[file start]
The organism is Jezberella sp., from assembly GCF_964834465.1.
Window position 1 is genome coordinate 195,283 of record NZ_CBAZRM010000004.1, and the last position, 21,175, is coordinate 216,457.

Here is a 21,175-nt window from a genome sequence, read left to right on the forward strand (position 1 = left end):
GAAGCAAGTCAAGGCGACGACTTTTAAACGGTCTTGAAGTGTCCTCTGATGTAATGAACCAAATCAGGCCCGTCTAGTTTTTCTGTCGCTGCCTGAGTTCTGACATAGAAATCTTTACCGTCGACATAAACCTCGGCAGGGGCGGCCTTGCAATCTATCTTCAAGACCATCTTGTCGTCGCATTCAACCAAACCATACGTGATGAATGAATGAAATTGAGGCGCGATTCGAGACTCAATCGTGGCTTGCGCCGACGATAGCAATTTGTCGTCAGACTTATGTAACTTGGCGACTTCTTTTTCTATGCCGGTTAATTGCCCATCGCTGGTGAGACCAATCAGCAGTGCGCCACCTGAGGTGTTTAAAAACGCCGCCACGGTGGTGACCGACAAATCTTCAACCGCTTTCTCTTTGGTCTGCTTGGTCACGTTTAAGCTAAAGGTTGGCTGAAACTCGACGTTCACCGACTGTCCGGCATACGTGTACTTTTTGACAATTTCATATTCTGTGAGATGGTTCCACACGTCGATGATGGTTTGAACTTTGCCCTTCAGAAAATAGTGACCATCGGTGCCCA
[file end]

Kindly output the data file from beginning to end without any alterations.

The organism is Jezberella sp., from assembly GCF_964834465.1.
Window position 1 is genome coordinate 195,283 of record NZ_CBAZRM010000004.1, and the last position, 21,175, is coordinate 216,457.

Here is a 21,175-nt window from a genome sequence, read left to right on the forward strand (position 1 = left end):
GAAGCAAGTCAAGGCGACGACTTTTAAACGGTCTTGAAGTGTCCTCTGATGTAATGAACCAAATCAGGCCCGTCTAGTTTTTCTGTCGCTGCCTGAGTTCTGACATAGAAATCTTTACCGTCGACATAAACCTCGGCAGGGGCGGCCTTGCAATCTATCTTCAAGACCATCTTGTCGTCGCATTCAACCAAACCATACGTGATGAATGAATGAAATTGAGGCGCGATTCGAGACTCAATCGTGGCTTGCGCCGACGATAGCAATTTGTCGTCAGACTTATGTAACTTGGCGACTTCTTTTTCTATGCCGGTTAATTGCCCATCGCTGGTGAGACCAATCAGCAGTGCGCCACCTGAGGTGTTTAAAAACGCCGCCACGGTGGTGACCGACAAATCTTCAACCGCTTTCTCTTTGGTCTGCTTGGTCACGTTTAAGCTAAAGGTTGGCTGAAACTCGACGTTCACCGACTGTCCGGCATACGTGTACTTTTTGACAATTTCATATTCTGTGAGATGGTTCCACACGTCGATGATGGTTTGAACTTTGCCCTTCAGAAAATAGTGACCATCGGTGCCCA